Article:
By Representative Tomas Uresti
When deputies arrived to search the home of David and Louise Turpin in California, they encountered a scene reminiscent of a concentration camp. The Turpins’ 13 children, ranging from 2 to 29, were malnourished and shackled throughout the house, having been tortured for years by their parents. The 29-year-old weighed only 82 lbs. Many of the children were on the brink of death, and they will require years of therapy and rehabilitation to fit into society.
The parents had moved to California from Texas 17 years ago, and it’s unclear how they escaped the notice of authorities for so long. They homeschooled their children and behaved reclusively, though there were situations where neighbors did notice that something was amiss. In Texas, one of the children escaped only to be returned to their parents by a neighbor. In other situations, the Turpins were behaving bizarrely yet neighbors did not call CPS.
This case should remind us of one the critical functions of the state: taking care of highly vulnerable children. Too many kids are growing up in environment where severe abuse or neglect, mental illness, drugs, and homelessness are everyday realities. When CPS is alerted to such a situation, they are able to respond and attempt to correct the environment before the child is irreparably harmed. In the worst situations, the child will be removed to a family placement or foster care.
The system isn’t perfect. Reports last year that some children were sleeping in CPS offices were particularly shocking – and overall our CPS caseworkers are overworked and underpaid. These problems led Judge Janis Jack to rule Texas’ CPS and foster care systems unconstitutional. Last legislative session Texas took some steps in the right direction to address the ruling, reforming CPS and increasing pay to CPS caseworkers.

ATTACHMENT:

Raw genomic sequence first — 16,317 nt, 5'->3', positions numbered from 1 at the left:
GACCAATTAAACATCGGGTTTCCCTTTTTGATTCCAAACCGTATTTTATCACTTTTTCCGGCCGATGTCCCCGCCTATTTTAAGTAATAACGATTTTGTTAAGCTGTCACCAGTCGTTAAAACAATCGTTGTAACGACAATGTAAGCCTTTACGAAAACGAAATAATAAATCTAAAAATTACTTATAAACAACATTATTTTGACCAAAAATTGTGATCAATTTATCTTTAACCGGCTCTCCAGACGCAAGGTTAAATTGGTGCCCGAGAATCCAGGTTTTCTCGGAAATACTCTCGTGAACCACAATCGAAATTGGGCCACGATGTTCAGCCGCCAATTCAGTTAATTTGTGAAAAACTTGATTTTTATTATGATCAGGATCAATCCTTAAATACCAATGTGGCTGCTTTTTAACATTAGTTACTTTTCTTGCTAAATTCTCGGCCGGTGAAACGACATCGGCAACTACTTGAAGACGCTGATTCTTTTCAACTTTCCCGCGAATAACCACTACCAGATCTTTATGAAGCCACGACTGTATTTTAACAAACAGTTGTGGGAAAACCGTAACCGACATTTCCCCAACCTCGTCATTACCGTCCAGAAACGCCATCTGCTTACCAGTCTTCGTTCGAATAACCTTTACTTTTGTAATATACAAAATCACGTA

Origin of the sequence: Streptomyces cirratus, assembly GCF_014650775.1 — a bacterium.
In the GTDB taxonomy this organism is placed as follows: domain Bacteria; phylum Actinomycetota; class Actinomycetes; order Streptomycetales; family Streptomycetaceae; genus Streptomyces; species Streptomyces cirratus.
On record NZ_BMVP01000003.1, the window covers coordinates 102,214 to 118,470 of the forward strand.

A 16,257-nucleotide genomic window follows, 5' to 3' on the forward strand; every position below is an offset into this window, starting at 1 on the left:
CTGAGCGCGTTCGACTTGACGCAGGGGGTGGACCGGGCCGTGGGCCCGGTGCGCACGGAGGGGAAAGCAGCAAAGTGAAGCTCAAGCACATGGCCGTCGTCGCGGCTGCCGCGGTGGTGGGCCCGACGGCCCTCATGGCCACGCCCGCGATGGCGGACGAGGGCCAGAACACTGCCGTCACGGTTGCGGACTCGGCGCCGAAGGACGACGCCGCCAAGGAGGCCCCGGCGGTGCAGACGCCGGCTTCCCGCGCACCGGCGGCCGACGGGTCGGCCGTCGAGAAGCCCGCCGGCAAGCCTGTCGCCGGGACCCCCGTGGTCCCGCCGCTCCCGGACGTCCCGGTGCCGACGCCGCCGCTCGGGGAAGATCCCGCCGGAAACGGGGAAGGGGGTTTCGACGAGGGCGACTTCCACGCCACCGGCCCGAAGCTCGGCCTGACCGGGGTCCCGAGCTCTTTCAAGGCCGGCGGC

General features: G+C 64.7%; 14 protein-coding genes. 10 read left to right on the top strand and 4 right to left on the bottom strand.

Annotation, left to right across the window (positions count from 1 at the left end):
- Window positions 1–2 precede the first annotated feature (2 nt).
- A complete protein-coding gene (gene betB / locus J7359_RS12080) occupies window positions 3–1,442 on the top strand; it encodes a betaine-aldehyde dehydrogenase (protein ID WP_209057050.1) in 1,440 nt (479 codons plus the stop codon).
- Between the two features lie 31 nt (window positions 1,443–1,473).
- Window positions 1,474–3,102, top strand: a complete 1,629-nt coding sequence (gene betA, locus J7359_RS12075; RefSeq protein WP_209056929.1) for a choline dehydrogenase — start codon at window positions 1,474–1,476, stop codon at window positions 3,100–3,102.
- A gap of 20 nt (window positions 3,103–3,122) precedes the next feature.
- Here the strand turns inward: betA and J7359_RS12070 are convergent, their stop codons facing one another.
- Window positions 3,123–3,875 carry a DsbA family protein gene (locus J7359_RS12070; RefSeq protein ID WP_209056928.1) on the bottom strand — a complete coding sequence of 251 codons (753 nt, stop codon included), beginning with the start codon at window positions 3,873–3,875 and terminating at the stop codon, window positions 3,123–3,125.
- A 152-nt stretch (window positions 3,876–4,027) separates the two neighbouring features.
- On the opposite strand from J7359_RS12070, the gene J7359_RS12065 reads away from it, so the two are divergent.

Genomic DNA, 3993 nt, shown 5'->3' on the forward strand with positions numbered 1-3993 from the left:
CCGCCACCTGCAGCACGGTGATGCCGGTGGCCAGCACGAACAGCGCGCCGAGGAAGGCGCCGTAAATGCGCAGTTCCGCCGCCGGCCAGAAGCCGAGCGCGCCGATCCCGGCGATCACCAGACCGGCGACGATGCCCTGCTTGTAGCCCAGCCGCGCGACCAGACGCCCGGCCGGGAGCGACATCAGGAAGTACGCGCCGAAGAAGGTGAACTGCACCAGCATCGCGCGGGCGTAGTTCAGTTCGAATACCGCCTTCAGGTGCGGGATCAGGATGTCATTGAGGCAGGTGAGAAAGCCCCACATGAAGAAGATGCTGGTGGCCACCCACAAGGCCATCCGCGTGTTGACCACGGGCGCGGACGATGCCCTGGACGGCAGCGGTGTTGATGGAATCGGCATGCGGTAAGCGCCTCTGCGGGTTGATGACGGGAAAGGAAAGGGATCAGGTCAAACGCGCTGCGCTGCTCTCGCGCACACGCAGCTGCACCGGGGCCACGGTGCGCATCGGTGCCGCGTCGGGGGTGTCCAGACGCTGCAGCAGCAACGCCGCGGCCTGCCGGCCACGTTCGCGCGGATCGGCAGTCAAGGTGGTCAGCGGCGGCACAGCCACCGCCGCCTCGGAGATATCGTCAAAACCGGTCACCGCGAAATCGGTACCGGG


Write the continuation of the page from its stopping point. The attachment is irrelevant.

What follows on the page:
There’s still work to be done. Last month, Judge Jack ruled again that Texas wasn’t doing enough to protect vulnerable kids. The Judge is right. Texas should continue to find ways to reform our child welfare system. Every kid should have the right to a normal childhood, and no instance of severe abuse, like that in the home of the Turpins, should go unnoticed by the state.
What can you do personally to help Texas’ most vulnerable kids? Foremost, you should alert the authorities if you see warning signs of abuse or neglect. A child with unexplained injuries, untreated illness, frequent unexplained absences from school, or other bizarre behaviors may be a victim of an abusive home environment. Additionally, if you’re able and willing to take on the responsibility, know that there are many kids in need of a foster home or even adoption. When you open your home to a child, you open your heart to a child. More than anything, that’s how you can prevent child abuse.
Cleanup expected to finish before 300-day deadline
By David Ibane
SAN ANTONIO – The long-delayed cleanup of the hazardous tire dump at the Applewhite Safe Tire Facility is proceeding ahead of schedule, state Rep. Tomas Uresti said Wednesday.
Copart Inc. announced earlier this month a deal to purchase the 36-acre site at 11150 Applewhite Road with the intention of removing 2 million tires, which pose a health risk to nearby residents, Uresti said.
As part of the deal, Copart was given 300 days to clean the site.
About 27 percent of the tires were removed in January by W&M Environmental Group, the contractor hired to manage the cleanup, Uresti said.
“This action will improve the general safety of many neighborhoods on the South Side of San Antonio, and I’m proud at how it’s proceeded,” Uresti said in a news release.